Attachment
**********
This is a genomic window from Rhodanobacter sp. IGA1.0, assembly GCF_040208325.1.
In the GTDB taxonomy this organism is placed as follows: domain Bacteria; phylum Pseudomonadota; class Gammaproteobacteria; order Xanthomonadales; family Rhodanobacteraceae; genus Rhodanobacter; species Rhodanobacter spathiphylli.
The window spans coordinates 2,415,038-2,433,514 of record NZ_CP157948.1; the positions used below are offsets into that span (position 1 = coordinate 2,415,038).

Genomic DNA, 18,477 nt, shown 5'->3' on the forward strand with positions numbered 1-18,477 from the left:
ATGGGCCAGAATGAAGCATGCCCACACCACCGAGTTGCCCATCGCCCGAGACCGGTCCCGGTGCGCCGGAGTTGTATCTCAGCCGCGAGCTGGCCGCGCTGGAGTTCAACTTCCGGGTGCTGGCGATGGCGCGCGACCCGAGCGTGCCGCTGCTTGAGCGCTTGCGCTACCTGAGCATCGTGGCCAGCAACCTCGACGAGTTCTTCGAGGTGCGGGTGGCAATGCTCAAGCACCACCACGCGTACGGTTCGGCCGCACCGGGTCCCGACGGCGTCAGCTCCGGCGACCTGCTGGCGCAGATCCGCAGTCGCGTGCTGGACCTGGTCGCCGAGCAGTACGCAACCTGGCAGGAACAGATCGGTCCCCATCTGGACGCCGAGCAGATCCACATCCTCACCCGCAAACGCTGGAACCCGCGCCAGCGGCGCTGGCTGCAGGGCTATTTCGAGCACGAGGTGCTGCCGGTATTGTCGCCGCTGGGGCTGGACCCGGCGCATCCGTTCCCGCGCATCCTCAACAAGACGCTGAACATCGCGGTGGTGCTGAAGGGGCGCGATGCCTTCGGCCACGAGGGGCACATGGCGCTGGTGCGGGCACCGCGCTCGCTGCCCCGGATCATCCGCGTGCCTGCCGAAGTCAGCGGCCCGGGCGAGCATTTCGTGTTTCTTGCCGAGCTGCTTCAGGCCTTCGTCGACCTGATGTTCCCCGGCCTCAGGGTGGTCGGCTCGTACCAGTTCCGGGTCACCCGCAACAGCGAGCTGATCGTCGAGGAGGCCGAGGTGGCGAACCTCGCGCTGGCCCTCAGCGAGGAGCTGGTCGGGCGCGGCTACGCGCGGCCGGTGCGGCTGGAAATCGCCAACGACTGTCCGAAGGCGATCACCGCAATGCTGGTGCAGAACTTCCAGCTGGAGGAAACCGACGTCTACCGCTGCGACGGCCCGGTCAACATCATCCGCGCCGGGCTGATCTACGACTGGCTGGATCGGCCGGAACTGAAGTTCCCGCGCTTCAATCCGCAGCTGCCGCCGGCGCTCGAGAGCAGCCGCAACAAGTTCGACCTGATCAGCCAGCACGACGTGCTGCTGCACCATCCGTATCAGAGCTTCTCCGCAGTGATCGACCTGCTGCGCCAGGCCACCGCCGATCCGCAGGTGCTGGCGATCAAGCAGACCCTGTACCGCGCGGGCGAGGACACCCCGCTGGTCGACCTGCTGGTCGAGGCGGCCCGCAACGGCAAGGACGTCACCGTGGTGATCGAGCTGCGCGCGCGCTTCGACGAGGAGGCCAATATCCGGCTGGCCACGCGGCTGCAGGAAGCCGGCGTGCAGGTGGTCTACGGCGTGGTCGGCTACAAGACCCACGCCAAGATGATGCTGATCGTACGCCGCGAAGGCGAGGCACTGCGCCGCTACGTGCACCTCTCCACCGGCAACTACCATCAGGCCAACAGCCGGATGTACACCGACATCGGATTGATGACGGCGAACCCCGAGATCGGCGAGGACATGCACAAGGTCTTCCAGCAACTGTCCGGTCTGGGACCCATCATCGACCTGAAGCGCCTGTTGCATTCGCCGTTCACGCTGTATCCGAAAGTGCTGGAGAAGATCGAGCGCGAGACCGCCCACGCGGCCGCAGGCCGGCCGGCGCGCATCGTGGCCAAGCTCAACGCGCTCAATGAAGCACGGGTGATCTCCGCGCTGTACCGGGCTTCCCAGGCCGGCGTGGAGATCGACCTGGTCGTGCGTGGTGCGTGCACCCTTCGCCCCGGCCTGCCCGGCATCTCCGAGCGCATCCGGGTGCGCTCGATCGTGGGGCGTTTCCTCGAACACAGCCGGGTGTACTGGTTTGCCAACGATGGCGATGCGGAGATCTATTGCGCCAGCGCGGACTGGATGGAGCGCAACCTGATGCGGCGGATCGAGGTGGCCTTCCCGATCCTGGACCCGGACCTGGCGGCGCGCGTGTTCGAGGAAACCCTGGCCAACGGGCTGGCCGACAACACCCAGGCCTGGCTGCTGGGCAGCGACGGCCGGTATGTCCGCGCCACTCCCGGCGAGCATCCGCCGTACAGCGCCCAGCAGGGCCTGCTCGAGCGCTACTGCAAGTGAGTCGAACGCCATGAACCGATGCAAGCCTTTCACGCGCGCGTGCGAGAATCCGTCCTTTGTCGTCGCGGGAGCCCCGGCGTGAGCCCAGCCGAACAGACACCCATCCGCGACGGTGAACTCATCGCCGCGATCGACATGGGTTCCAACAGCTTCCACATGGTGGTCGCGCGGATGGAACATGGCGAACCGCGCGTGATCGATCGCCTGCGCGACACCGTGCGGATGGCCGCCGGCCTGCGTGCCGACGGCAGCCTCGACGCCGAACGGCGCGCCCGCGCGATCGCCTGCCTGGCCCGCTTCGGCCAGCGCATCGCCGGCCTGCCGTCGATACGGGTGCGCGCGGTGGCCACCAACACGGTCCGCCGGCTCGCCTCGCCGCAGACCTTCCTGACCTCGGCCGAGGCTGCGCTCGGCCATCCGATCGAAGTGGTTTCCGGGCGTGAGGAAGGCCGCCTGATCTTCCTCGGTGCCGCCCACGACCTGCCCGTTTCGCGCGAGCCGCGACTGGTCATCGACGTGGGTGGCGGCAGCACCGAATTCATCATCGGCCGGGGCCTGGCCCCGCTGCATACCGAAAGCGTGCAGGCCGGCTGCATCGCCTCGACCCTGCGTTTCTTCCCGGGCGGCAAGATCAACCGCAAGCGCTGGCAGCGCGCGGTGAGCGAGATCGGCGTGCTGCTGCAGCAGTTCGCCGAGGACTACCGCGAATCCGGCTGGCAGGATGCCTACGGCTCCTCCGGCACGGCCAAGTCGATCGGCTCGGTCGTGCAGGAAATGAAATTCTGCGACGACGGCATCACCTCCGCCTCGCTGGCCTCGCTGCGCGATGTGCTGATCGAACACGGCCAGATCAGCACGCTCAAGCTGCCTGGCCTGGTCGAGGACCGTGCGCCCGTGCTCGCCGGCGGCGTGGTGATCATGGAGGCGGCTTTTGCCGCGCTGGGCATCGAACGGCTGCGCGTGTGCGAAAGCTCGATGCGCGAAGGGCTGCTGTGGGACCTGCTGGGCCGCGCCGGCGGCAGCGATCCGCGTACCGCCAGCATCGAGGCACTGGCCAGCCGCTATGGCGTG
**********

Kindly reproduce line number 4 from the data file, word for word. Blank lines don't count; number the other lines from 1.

Genomic DNA, 18,477 nt, shown 5'->3' on the forward strand with positions numbered 1-18,477 from the left: